Thursday, August 6, 2015

Finality of judgements - Tilak & Memon

3rd August 1987 was my first day at the hallowed Crawford Bayley & Co. I was, as the cliché goes, young, bright and bushy tailed. It was either Armin, Yadunath or Shrikant who took me to see the Bombay High Court. I cannot now remember who it was, but I am certain it was one of these three. As was obligatory, I was taken to see the Central Court Room, which was quite grand. Grand in not the true sense of the word, but in a relative sense. Imagine Buckingham Palace or the Louvre or the Sistine Chapel being maintained by the Indian PWD, which is what the Central Court room looked like.

Circa 1909 the great freedom fighter Lokmanya Tilak was tried in that Court. Tilak was being prosecuted by the British for demanding Swaraj or self-rule. Defending Tilak was an up-and-coming lawyer M A Jinnah. Alas the jury, by a majority of 7:2, returned a verdict of guilty and Tilak was sentenced to six years. On being asked by the Judge whether he had anything to say, Tilak uttered the words now carved into the marble plaque just outside the Court.

“In spite of the verdict of the Jury, I maintain that I am innocent. There are higher powers that rule the destiny of men and nations and it may be the will of providence that the cause which I represent may prosper more by my suffering than my remaining free.”

I remember being terribly impressed by these words. These were no doubt stirring. But, as I have written, I was bright eyed and bushy tailed. Today I am far wiser, far more cynical and probably very disillusioned by what India has become. Today, I look at that statement wonder. Despite being pronounced guilty, in what I believe is an openly inflamatory statement, Tilak says that he is innocent.

The principle I am trying to state is that despite being pronounced guilty by a competent Court in a proper and fair trial, that too by a jury, the accused refused to accept that he was guilty.

Fast forward 106 years and see what is playing out today.

Paraphrasing massively, and dealing only with the legal challenges by Yakub Memon, it is interesting to understand this. First Memon was pronounced guilty by the TADA Court [the Trial Court] and sentenced to be hung. This verdict was appealed and the appeal was dismissed by the Supreme Court, meaning that the verdict of the Trial Court was confirmed. This was followed by two review petitions in the Supreme Court, one curative petition also in the Supreme Court, another writ petition thereafter, and then another night-long hearing in the Supreme Court. Add to this the various mercey petitions. This makes a total of eight hearings, which is unprecedented. Despite this, our Television Channels, many of the print, various politicians, the Jholawallas and the Mango people refused to believe that Memon’s verdict was legal and proper.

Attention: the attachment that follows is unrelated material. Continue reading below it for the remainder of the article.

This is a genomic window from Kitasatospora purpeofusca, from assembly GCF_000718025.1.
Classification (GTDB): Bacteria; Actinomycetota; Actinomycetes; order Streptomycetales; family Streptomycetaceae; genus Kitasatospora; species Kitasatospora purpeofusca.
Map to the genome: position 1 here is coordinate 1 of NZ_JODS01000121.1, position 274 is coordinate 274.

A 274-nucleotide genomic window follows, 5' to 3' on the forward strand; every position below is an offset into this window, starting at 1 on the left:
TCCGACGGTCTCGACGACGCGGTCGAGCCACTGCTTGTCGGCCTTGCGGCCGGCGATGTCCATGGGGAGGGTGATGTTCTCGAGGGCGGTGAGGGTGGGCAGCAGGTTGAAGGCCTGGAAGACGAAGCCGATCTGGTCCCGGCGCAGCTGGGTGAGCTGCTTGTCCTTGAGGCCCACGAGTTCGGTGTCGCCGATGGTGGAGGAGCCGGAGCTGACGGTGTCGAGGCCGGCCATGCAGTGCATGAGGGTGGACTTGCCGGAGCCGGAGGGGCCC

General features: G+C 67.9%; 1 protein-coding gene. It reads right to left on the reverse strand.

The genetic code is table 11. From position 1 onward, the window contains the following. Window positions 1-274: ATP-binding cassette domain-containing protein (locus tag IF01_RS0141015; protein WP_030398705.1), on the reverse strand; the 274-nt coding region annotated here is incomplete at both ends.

As is the case, various arguments were conveniently mixed up and jumbled to produce a powerful concoction that ended up completely obfuscating the judgement, the role of our Courts and the fact that justice was done, repeatedly, in Memon’s case.

First up was the were the people against the death penalty. They pop up every time someone is going to be hung. The remainder of the time they are silent. India does have the death penalty on the statute books, hence agitating that it should not be applied in a given case as the death penalty is wrong, completely confuses the people. The role of Shashi Tharoor in this has to be condemned. For every wonderful debate in Oxford he manages to take several steps back by making outrageous statements.

Then there was the utterly mysterious theory propounded by the online `Middia’ based on an article written by Mr. B Raman. Raman claimed that Memon was promised immunity from execution if he helped the Indian intelligence. Problem is that this immunity was never recorded and now Raman was dead.

Then we had the utterances of Asaduddin Owaisi who mixed up Raman's position and added his own two bits worth. The sum total of Owaisi’s words are (i) breach of promise of the immunity from execution and (ii) the `real perpetrators’ Tiger Memon were scot free while Yakub was being hung.

Out of the blue the great Salman Bhai burst into this controversy by in essence tweeting the `real perpetrators’ argument. Of course, Salim Bhai had to jump in and control Salman Bhai.

The next argument that Yakub should not hang was the age old one. He was a Muslim and was thus a victim. This was a potent argument having regard to the fact that, in all honesty, our country is really at crossroads with Hindu Muslim tensions increasing day by day.

And, oh yes, before I forget, Yakub was diagnosed with schizophrenia. Hence some of the arguments were that he was unfit to be tried, therefore the sentence of hanging could never have been passed. 

Our television `Middia’, as is their wont, had panel discussions with advocates of each of these arguments thrown onto one panel and being asked to spout. Debates were vicious, often illogical and always completely mixed up.

All this publicity left a deeply divided populace. Threats, fears and assumptions of riots and violence were all around. Mahim where the Memon family lives became a fortress. Thankfully, nothing happened.

My point is despite the unprecedented eight rounds of trial/appeal, Memon's death sentence was upheld consistently. Our people are simply unable to accept the finality of a Court decision. Why is this? This is extremely troubling. I wonder where we are heading to.

On the other hand I wonder if this is simply a continuation of what started 106 years ago with Tilak’s statement.